Stocks cautiously welcome US stimulus, wary of Brexit By Reuters


© Reuters. FILE PHOTO: Investor places his hands on the back of his head in front of an electronic board showing stock information at a brokerage house in Hefei

By Wayne Cole

SYDNEY (Reuters) – Asian stocks traded sideways in Asia on Monday, with investors cautiously welcoming news of a deal on a long-awaited US stimulus bill, although ‘difficult’ Brexit negotiations have ended. extended without agreement in sight.

The British pound slipped 0.8% to $ 1.3408 after several European countries closed their borders with the UK as the country entered a tighter lockdown to fight a new strain of coronavirus.

Prime Minister Boris Johnson will chair an emergency response meeting on Monday to discuss international travel and the flow of goods to and from Britain.

In the United States, Republican Majority Leader in the US Senate, Mitch McConnell, said a deal has been reached by Congressional leaders on a roughly $ 900 billion COVID-19 relief bill.

The news saw futures for the jump at first, only to come back flat as the morning wore on.

The MSCI’s largest Asia-Pacific stock index outside of Japan has wavered on either side of the dish after hitting a series of record highs. added 0.5% to its highest level since April 1991.

BofA analysts noted that $ 46.4 billion was invested in stocks in the past week, while the cash outflow was the largest in four months. There have been record flows in tech stocks and significant flows to consumer, healthcare, finance, real estate, and value stocks.

BofA chief investment strategist Michael Hartnett says a ‘sell signal’ was triggered for the first time since February as cash levels fell to 4.0% in the latest managers’ survey global funds.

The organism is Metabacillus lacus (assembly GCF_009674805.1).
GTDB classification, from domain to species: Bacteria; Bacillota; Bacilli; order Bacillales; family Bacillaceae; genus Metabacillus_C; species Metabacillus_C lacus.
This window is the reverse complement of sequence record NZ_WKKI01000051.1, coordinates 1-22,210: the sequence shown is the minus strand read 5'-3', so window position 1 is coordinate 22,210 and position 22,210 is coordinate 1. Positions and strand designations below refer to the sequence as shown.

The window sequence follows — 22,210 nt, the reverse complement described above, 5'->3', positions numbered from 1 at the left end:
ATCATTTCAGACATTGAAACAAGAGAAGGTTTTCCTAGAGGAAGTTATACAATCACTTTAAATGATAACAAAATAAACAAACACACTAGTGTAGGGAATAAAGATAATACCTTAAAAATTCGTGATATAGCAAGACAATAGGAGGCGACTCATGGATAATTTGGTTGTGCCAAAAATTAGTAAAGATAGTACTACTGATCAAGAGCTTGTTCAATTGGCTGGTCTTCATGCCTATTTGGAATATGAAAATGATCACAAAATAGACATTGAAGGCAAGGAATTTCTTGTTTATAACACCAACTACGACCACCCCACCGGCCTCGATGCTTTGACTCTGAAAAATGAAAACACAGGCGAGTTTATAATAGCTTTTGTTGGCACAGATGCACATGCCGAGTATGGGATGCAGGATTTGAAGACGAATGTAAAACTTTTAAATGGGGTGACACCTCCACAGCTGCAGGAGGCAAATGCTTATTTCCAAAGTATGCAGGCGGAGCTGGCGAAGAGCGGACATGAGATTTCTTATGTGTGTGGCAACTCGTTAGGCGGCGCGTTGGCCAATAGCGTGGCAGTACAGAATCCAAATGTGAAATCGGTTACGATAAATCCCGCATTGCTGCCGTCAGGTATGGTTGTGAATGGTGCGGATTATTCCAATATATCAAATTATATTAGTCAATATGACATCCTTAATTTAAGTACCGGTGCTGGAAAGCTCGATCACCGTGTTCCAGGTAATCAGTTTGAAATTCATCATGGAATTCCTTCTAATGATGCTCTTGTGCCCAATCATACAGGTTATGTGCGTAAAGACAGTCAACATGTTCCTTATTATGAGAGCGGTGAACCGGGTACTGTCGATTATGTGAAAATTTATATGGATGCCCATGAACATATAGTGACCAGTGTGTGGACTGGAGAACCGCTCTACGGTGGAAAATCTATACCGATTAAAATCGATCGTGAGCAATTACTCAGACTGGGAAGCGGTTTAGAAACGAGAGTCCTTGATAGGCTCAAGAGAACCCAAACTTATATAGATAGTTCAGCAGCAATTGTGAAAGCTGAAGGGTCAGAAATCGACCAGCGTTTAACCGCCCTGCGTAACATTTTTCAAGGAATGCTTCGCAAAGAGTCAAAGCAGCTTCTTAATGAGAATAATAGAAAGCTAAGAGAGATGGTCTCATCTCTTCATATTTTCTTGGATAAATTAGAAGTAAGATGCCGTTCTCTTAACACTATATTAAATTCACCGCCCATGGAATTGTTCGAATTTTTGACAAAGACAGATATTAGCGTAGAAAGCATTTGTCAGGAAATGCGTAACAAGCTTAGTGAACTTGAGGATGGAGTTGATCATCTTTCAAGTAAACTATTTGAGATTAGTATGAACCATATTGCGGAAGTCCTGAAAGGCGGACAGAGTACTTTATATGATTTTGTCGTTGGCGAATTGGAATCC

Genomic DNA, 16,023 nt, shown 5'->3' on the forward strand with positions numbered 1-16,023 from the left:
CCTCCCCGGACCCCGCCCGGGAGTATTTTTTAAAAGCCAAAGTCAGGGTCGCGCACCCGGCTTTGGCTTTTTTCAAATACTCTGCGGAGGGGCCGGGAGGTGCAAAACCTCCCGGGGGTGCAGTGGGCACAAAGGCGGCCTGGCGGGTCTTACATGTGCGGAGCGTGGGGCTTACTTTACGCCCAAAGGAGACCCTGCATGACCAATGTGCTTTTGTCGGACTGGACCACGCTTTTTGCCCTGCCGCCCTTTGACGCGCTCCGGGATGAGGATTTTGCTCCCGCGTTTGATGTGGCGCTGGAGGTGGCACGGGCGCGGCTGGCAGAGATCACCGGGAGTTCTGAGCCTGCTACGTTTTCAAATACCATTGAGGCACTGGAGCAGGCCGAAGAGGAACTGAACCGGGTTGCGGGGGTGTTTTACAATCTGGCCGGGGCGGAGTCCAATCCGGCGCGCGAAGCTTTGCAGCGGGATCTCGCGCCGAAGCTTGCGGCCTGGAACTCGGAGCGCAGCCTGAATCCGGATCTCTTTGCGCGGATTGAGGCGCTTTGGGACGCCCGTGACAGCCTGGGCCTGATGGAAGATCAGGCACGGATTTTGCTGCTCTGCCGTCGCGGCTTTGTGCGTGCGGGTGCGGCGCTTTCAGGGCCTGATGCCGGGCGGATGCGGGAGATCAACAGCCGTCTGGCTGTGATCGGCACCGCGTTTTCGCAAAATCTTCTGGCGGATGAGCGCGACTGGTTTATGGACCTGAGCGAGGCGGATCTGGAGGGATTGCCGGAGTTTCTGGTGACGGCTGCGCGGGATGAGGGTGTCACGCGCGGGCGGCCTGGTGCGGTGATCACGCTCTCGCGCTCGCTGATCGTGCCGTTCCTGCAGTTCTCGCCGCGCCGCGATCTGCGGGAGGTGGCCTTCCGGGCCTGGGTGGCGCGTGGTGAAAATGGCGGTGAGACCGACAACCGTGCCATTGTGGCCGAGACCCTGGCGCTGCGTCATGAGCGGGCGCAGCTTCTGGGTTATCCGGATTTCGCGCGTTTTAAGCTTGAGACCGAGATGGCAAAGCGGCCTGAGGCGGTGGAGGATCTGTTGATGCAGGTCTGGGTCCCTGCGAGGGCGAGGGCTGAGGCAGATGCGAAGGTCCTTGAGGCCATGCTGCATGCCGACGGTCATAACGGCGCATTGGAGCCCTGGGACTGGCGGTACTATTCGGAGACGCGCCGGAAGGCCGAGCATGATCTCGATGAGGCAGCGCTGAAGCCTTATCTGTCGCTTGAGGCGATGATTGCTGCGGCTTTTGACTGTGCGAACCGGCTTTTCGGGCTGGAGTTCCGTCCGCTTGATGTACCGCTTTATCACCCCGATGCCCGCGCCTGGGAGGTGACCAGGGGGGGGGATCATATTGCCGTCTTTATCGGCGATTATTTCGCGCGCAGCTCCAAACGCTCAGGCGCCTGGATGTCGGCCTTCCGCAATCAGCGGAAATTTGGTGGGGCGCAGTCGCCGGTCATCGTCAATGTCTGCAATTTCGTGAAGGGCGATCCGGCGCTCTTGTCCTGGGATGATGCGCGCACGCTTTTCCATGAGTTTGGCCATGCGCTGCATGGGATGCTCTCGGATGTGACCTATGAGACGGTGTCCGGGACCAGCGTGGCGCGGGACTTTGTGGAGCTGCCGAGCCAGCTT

“Positioning is getting wider and wider as political support and profits peak,” he said in a note. “Expectations of higher growth, lower inflation and lower interest rates have become a consensus and investors are positioning themselves for a very optimistic scenario of low volatility and high growth. ”


Another popular trade was the short sale of the US dollar and again the positioning seemed too extended by many steps which gave the currency some breathing space on Monday.

“Foreign exchange markets are awaiting the final results of a possible Brexit deal and a US tax package,” said Ned Rumpeltin, European head of foreign exchange strategy at TD Securities.

“We remain biased, however, to mitigate any ‘good news’ of the USD selloff on both fronts. These factors appear to be fully evaluated and the short-USD trade looks increasingly crowded. ”

The number edged up to 90.147 and is moving away from last week’s low of 89.723, which was the lowest since April 2018.

The euro also fell to $ 1.2216, while the dollar was a little firmer against the yen at 103.45.

The dollar was also boosted by a Nikkei report that Japanese Prime Minister Yoshihide Suga told finance ministry officials in November to ensure the dollar does not fall below 100 yen.

The break in the dollar’s decline saw gold prices reduce their recent gains somewhat to $ 1,883 an ounce.

Oil prices have seen profit taking after posting seven straight weeks of gains, with travel restrictions in Europe being another blow to demand.

dropped 79 cents to $ 48.31 a barrel, while futures fell 70 cents to $ 51.56.

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